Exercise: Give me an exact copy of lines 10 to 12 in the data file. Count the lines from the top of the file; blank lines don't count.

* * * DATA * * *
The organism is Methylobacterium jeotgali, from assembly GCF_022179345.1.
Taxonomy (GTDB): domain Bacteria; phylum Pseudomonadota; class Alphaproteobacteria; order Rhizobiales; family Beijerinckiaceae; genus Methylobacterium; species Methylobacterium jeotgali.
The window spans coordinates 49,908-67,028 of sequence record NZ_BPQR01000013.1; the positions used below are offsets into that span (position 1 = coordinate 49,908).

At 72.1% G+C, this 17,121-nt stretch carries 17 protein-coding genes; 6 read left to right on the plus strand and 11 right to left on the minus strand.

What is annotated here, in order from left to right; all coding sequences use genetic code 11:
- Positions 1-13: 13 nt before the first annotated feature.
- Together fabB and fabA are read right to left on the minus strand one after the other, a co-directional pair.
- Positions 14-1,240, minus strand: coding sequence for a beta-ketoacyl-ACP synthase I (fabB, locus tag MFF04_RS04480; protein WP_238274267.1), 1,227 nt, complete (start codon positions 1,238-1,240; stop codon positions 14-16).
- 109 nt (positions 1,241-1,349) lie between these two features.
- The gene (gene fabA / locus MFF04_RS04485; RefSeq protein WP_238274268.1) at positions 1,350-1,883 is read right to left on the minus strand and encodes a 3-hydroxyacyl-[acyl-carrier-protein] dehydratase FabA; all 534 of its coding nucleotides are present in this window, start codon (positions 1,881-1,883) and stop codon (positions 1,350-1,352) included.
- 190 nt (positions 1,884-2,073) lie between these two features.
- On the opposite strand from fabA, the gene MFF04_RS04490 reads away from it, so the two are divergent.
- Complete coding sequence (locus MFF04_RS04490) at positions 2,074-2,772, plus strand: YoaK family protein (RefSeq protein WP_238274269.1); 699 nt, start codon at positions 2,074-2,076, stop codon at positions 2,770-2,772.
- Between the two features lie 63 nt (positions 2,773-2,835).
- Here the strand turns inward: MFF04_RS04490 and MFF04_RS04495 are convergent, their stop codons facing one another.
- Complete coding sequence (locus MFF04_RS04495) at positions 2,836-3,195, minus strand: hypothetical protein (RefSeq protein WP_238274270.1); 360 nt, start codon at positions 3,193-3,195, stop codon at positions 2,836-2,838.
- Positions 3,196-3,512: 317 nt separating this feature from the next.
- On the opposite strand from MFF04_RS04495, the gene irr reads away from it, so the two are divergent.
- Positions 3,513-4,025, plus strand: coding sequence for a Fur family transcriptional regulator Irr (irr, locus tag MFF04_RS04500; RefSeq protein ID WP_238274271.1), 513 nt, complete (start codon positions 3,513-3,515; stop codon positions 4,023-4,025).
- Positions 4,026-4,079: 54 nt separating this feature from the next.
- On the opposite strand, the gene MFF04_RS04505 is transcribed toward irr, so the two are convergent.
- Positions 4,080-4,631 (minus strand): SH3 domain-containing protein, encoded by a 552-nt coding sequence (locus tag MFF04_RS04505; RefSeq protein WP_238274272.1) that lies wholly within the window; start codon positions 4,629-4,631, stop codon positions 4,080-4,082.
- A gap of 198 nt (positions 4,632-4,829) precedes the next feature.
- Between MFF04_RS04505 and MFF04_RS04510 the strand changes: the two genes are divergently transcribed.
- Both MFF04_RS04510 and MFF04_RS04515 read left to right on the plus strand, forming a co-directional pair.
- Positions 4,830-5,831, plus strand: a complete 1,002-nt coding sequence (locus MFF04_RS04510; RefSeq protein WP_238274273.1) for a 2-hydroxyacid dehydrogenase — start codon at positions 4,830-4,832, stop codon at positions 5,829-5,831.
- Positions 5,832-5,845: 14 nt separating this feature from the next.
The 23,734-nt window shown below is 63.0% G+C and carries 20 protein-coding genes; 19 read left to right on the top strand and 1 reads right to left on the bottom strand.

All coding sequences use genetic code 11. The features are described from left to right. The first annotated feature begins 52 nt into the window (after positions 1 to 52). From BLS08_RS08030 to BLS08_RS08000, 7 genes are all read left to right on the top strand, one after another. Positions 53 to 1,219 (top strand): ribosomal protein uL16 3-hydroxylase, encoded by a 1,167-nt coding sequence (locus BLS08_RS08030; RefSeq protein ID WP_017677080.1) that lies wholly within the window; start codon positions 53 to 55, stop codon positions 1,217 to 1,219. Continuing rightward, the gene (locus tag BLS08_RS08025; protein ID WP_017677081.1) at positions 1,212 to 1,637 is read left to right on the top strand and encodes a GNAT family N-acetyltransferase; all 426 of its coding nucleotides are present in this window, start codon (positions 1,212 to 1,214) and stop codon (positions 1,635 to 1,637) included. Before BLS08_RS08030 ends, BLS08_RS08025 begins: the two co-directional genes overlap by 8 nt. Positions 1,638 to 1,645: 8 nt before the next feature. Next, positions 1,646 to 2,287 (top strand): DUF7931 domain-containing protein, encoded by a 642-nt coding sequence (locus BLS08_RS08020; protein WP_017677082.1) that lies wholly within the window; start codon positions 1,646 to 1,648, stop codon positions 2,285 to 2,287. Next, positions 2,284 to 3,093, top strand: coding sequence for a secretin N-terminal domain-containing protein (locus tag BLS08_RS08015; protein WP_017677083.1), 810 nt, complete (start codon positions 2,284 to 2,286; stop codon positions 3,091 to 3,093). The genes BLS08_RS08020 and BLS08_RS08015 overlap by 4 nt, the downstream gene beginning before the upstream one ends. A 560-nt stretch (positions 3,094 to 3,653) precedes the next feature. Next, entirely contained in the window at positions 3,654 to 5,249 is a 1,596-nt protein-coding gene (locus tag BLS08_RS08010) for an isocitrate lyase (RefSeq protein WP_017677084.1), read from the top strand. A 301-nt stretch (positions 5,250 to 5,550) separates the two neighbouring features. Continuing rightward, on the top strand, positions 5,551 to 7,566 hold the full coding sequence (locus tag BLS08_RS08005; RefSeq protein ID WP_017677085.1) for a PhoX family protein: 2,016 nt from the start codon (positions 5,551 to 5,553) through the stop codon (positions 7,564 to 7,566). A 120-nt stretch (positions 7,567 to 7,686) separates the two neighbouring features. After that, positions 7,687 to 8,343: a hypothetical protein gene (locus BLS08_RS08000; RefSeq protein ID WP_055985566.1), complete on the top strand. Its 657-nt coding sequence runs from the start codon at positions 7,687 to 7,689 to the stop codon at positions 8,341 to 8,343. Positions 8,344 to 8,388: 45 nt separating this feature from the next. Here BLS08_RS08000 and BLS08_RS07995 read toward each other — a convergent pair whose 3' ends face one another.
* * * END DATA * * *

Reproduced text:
- The gene (gene fabA / locus MFF04_RS04485; RefSeq protein WP_238274268.1) at positions 1,350-1,883 is read right to left on the minus strand and encodes a 3-hydroxyacyl-[acyl-carrier-protein] dehydratase FabA; all 534 of its coding nucleotides are present in this window, start codon (positions 1,881-1,883) and stop codon (positions 1,350-1,352) included.
- 190 nt (positions 1,884-2,073) lie between these two features.
- On the opposite strand from fabA, the gene MFF04_RS04490 reads away from it, so the two are divergent.